4 The converse would be, say, Jeff Koons’ balloon animals fashioned in metal or Gavin Turk’s bronze casts of familiar objects; they’re ostensibly ‘about’ materials and object-hood but end up telling us nothing about either. It’s a simple deception; an instance of illusion or banal representation – which Cook’s piece might have been, had it not been as well executed and sensitive to the canvas material.

5 the reliance of each cotton thread or plank on those it weaves into; the employment of only essential materials; and the strict dependence of Saroyan’s poetic punch on the immanent properties of the tools he employs.

6 Gillick, L. ‘Abstract’, 2011 in Abstraction, (Whitechapel Gallery, 2013)






  1. Sam said…

    After the complexity of the argument that precedes it, I find the conclusion that minimalism is all about showing some kind of human weakness a little bit of a let-down. It doesn’t seem much above photos of tracks in the snow, worn banisters or scuff-marks on the treads… I think – hope – humanity might show itself in the achievement of order, even if not ‘perfect’ order, as much as in a show of weakness or failure.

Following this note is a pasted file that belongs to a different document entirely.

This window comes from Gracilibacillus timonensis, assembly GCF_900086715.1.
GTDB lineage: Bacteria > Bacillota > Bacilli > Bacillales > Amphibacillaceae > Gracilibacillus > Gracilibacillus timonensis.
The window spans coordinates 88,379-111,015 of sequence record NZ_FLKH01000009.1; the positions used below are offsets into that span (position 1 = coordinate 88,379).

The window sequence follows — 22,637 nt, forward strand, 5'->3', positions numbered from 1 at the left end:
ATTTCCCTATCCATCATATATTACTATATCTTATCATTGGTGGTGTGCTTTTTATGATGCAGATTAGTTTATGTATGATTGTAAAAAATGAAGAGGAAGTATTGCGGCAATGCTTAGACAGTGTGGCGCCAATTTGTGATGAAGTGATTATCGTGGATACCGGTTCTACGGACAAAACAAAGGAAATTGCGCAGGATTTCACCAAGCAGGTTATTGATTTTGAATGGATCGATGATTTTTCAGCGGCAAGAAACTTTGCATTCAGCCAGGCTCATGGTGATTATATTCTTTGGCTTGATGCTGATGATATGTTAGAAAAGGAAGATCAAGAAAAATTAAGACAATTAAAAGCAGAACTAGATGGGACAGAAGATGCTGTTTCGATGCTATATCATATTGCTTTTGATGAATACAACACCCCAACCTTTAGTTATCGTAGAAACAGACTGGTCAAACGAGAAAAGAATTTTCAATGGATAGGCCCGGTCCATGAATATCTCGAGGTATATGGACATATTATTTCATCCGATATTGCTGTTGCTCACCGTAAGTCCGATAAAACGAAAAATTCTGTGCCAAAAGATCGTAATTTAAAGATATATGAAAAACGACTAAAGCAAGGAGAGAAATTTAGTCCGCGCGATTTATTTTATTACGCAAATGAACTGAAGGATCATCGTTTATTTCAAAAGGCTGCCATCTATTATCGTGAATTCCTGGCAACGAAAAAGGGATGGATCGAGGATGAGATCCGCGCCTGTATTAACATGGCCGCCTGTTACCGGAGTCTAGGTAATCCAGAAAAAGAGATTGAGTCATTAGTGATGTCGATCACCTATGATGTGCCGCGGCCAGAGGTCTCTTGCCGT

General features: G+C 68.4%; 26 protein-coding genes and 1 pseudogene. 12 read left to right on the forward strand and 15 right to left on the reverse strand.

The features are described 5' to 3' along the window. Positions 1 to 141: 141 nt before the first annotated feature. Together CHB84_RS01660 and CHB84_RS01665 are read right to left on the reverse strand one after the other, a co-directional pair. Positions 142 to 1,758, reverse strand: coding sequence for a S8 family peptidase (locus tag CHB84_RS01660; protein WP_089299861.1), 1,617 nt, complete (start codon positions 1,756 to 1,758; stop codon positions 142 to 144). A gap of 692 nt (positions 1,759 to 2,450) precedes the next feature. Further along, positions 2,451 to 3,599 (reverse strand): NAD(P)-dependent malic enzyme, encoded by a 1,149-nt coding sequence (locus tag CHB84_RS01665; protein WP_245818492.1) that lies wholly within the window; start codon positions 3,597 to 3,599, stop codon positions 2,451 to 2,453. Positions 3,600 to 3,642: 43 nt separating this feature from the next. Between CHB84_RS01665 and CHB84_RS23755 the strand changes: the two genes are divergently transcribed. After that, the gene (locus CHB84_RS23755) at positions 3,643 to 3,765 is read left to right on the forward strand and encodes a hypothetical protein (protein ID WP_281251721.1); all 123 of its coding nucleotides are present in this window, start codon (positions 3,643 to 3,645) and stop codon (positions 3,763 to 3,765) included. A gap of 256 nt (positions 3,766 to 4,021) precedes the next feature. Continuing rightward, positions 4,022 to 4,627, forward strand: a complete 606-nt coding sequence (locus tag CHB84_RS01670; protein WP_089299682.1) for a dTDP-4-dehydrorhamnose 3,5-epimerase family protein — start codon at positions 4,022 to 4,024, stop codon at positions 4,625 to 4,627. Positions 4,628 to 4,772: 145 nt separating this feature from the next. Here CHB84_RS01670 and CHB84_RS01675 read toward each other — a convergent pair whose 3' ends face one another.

The bit on skin seems similar to this show in NY http://www.twocoatsofpaint.com/2013/12/an-invitation-skin-at-painting-center.html

    • James H said…

      Hi Sam – well, it’s not so much that minimalism is simply about showing human weakness but that it points to the Sisyphean nature of making art – particularly abstract art – and therefore the scale and absurdity of the endeavour itself (there’s something sublime in that), as well as its internal paradoxes.

      I think that, however you conceive of an artwork, it will fall short of conveying/capturing/penetrating/unifying in some objectively satisfying sense – we’re always working with something elusive and potential. So, we do something impossible but, in doing so, we constantly create new possibilities.

      Tracks in the snow – in the sense I think you’re referring to – are just human traces of a banal activity (we’re supposed to find romance in absence or something), but (good) minimalist artworks are human traces of a monumental activity and the beauty comes just as much from the success they do achieve in justifying themselves, as it does from the gap between that success and everything that’s (im)possible.

      Order is good, but totalising, and in the failure we inspire further failures.

      (fail better etc.)

  2. john glenn said…

    seems too reliant on the others. great name dropping, but are any of his heroes alive anymore?

  3. Ragnhild Lunden said…

    Certainly a subtle almost etherial experience of feelings.